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Dec 31, 2021
This week’s theme
There’s a word for it

This week’s words
agathism
yesternight
quaestuary
habitus
eschatology

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A.Word.A.Day
with Anu Garg

eschatology

PRONUNCIATION:
(es-kuh-TOL-uh-jee)

MEANING:
noun: The doctrine or the study of final or ultimate matters, such as, death, judgment, end of the world, etc.

ETYMOLOGY:
From Greek eschatos (last) + -logy (study). Ultimately from the Indo-European root eghs (out), which also gave us strange, extreme, and external. Earliest documented use: 1844.

NOTES:
What happens after we die? There are as many eschatologies as there are religions, none with any evidence in support of its claims (“My favorite book says so” doesn’t count). In some, you get assigned a whole planet to yourself, in others you get to play a harp and float on a cloud. Here’s something we do have evidence for: We go back to Earth where we came from. If you need more eschatology, the Earth itself gets burned in about five billion years when our Sun runs out of juice and burns out and expands taking down its planets. Meanwhile, let’s enjoy a few rides on our planet around our Sun, take good care of this ride, and everyone traveling with us. Let’s do the best we can in the time we have: a split second on the cosmic scale.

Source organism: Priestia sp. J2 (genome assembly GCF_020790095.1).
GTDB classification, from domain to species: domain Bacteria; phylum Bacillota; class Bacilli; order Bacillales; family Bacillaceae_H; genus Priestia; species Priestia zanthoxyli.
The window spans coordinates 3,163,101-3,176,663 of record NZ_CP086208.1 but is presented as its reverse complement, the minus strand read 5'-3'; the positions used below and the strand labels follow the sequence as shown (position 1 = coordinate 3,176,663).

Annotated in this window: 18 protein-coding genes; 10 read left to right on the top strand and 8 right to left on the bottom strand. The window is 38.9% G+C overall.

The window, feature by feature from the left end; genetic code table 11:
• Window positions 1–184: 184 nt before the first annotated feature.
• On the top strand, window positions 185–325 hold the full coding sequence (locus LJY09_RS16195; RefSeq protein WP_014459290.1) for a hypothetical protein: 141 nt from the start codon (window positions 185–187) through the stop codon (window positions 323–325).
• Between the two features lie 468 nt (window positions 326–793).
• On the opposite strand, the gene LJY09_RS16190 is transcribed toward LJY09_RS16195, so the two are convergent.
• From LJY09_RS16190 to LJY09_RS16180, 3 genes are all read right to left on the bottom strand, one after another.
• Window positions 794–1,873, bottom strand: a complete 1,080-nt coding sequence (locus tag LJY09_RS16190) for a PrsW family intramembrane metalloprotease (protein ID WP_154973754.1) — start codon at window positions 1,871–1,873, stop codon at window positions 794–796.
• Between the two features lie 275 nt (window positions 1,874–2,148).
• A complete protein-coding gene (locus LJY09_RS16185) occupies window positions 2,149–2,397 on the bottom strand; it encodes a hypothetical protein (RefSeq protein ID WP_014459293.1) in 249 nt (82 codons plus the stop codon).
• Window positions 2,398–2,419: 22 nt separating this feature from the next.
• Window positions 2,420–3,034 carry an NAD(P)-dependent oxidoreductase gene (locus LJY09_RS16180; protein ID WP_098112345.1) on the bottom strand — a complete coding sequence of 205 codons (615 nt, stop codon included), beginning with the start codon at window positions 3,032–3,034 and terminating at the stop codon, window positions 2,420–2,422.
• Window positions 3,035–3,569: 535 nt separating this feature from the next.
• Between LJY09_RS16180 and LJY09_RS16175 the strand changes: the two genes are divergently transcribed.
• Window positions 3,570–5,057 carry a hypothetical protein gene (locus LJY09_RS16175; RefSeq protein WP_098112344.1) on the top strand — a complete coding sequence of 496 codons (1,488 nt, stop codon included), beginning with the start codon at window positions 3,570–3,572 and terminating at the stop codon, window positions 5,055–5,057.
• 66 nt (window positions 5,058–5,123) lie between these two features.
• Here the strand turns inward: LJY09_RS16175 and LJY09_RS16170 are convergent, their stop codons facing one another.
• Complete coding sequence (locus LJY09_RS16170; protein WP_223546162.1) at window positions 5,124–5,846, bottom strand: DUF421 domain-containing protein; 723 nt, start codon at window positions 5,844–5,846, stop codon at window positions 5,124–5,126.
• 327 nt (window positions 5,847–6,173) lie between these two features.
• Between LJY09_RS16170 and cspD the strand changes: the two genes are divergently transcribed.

USAGE:
“And now climate change has given us an eschatology for reckoning with our guilt: coming soon, some hellishly overheated tomorrow, is Judgment Day.”
Jonathan Franzen; Carbon Capture; The New Yorker; Apr 6, 2015.

See more usage examples of eschatology in Vocabulary.com’s dictionary.

A THOUGHT FOR TODAY:
An artist should never be a prisoner of himself, prisoner of style, prisoner of reputation, prisoner of success, etc. -Henri Matisse, artist (31 Dec 1869-1954)

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